Pause for Thought
17th April 1997
Yesterday was another one of the fasting days within Hinduism called Ramnavami. We have a whole range of fasts - short ones ‘til noon; and those that last all day. Not all Hindus follow the same calendar of fasting either, or follow them in the same way. So, we’re not always sharing the exact experience of abstinence together, which makes it a little bit harder.
It’s funny how the mind works. On any normal day, I can quite happily skip breakfast and maybe lunch as well without a thought; but when I’m fasting for a reason, my mind regularly reminds I’m hungry. If you have access to something, you don’t hanker; but if you deny yourself, that thing seems essential.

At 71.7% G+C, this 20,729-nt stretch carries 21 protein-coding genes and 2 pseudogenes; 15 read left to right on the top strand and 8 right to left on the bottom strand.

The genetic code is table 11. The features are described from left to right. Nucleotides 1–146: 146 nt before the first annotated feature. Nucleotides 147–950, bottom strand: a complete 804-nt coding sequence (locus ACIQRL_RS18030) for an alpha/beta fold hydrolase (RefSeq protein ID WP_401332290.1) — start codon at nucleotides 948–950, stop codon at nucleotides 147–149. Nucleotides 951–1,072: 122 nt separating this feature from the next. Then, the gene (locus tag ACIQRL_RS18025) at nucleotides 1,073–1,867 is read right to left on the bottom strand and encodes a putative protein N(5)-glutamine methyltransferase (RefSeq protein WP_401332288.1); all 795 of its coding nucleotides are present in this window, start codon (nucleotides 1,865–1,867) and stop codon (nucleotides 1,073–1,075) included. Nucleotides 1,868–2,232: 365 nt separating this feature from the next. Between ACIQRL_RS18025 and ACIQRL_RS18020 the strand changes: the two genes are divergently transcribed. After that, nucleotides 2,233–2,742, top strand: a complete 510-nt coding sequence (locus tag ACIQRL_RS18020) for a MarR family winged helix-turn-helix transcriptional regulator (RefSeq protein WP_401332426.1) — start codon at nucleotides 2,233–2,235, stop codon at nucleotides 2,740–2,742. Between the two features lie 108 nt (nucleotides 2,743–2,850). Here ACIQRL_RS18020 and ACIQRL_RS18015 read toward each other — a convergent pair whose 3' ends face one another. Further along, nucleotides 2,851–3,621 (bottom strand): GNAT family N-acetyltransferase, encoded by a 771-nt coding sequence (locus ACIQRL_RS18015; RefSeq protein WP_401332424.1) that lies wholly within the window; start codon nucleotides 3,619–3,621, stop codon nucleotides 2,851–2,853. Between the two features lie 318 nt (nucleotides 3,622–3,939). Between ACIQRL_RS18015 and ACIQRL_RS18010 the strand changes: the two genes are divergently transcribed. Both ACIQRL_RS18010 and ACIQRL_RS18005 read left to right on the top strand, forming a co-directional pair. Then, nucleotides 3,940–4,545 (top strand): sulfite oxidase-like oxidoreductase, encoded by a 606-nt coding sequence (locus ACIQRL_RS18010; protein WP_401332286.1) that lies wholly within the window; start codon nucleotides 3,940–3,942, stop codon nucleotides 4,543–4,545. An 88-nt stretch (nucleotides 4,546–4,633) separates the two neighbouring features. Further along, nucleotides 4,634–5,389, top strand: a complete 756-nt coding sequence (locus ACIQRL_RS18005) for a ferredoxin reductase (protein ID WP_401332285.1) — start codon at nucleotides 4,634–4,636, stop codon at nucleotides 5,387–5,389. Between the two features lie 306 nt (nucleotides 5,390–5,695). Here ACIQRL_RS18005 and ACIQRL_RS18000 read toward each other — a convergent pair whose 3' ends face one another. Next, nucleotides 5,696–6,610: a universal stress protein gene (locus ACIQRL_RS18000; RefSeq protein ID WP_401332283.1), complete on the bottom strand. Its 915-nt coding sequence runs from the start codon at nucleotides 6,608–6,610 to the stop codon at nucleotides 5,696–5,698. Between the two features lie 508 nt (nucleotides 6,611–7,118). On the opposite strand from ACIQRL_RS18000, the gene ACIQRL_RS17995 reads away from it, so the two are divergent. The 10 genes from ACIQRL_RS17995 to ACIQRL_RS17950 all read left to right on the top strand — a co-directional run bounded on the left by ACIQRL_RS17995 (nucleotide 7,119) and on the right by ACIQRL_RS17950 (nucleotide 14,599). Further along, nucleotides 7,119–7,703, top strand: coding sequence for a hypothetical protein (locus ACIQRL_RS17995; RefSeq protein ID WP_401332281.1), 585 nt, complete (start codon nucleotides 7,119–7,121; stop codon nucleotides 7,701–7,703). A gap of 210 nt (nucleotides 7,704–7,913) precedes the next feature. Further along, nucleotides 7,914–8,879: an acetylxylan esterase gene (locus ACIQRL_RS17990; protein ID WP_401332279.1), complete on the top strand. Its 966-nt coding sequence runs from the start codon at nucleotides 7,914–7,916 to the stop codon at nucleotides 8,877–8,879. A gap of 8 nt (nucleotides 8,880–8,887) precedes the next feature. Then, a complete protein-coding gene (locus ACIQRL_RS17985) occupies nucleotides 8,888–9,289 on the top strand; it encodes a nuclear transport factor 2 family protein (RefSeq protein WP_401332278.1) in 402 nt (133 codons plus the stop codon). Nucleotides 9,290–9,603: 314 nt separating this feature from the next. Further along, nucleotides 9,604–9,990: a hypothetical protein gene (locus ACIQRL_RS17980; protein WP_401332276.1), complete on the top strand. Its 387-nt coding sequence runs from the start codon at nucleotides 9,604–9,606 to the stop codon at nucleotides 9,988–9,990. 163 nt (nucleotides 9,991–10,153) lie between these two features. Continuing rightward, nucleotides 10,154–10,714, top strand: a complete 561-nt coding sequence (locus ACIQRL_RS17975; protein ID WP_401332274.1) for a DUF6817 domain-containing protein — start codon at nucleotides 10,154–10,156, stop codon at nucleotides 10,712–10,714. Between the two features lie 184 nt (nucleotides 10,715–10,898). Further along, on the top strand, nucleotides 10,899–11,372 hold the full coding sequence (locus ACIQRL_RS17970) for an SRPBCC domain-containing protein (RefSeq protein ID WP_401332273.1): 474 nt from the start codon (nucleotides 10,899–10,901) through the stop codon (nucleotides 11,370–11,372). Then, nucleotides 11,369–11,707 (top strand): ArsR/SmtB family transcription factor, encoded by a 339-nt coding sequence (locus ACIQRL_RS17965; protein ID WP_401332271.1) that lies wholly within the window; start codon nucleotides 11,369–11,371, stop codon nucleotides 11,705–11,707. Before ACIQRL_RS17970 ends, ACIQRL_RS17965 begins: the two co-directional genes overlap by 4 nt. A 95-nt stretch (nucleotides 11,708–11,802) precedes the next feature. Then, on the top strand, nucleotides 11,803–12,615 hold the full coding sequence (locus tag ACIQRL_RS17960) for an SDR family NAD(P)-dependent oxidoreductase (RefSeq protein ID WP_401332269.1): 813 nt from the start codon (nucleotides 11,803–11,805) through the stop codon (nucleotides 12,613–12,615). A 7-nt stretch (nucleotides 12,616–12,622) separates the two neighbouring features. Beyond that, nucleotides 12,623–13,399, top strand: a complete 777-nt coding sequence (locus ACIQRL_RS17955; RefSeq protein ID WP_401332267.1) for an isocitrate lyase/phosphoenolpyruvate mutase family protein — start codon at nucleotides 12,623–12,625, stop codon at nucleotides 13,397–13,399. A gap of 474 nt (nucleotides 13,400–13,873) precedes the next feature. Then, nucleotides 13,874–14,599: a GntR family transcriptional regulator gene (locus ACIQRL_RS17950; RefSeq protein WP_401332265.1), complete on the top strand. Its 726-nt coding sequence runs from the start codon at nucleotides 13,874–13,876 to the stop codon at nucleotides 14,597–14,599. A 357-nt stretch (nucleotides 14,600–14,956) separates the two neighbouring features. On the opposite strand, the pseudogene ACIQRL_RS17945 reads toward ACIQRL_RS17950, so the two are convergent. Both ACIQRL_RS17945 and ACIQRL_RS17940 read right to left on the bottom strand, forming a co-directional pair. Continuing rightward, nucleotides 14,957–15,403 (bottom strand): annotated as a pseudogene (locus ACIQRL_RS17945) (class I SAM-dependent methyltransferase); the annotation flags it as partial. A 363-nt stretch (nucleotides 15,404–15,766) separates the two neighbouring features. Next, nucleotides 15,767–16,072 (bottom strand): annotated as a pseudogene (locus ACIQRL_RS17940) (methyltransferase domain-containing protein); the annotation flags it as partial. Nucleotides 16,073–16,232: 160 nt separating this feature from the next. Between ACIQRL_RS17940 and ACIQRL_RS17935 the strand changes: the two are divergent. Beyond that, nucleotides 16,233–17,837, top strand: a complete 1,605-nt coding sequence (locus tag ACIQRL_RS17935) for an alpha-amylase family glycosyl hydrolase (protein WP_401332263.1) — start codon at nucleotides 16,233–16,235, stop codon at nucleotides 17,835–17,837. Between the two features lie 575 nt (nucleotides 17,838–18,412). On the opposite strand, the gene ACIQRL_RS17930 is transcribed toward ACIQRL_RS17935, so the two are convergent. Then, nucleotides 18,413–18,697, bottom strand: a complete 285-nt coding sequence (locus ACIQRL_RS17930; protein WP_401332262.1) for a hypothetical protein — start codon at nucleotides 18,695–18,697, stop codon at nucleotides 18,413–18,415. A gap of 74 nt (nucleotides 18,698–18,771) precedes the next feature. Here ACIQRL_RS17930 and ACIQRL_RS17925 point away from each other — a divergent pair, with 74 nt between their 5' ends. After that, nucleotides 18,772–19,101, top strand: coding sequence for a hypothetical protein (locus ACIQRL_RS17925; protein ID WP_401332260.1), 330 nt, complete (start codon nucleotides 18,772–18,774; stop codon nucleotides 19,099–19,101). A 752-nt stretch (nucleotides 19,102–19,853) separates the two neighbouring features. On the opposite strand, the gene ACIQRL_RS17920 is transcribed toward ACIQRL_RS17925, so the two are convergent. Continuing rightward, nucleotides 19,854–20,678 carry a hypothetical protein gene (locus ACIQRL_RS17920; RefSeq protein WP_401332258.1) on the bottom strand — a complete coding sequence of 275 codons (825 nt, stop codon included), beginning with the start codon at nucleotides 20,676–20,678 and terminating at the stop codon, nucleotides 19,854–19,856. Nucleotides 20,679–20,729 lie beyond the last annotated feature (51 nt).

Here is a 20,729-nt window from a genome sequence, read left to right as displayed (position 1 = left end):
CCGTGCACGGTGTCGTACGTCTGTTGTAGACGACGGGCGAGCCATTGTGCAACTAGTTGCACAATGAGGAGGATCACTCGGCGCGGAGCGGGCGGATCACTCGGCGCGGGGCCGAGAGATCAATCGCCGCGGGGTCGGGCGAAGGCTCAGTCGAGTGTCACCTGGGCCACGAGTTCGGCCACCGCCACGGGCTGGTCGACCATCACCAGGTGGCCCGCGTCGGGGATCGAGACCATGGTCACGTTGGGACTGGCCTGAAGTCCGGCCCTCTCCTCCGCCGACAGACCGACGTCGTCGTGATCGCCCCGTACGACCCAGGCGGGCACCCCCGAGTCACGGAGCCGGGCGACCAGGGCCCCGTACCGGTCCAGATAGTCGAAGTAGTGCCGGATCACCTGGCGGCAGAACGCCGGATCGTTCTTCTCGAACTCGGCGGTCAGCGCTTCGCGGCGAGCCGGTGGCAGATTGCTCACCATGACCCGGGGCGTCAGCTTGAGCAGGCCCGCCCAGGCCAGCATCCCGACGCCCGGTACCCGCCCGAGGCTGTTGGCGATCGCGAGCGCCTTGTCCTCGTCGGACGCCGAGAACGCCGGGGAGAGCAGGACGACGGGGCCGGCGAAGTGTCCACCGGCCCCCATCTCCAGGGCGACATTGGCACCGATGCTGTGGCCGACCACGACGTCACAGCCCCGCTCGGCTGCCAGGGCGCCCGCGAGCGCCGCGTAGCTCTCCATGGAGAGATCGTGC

The Hindu scripture, the Bhagavad-gita, warns of these tricks of the mind. Just imagine, Terry, you arrive home and your wife announces that you’ve won the Lottery jackpot. Immediately, you’re euphoric. “Forget the BBC,” you say, “pack up the house - we’re off to Hawaii.” But then you check the numbers - and dear-oh-dear there’s a mistake. No jackpot, no Hawaii and back to the studio. From an initial neutral state, you rose to the heights of ecstasy, and then crashed to bitter disappointment. But, in reality, your life never changed from when you entered the door.
So much of our emotions are like that - ups and downs created purely in the mind. They aren’t in the here and now. We allow ourselves to be elated by fantasising future enjoyment and disappointed by failed fantasies.
But, if we are being swept along in constant emotional turmoil, we won’t understand life. We’ll lose perspective. We won’t see what’s important to be glad about, and what’s important to grieve for. And we may miss the lessons and growth that both can bring us.
© BBC This script was commissioned by the BBC for broadcast as “Pause for Thought” on the Wogan programme Radio 2.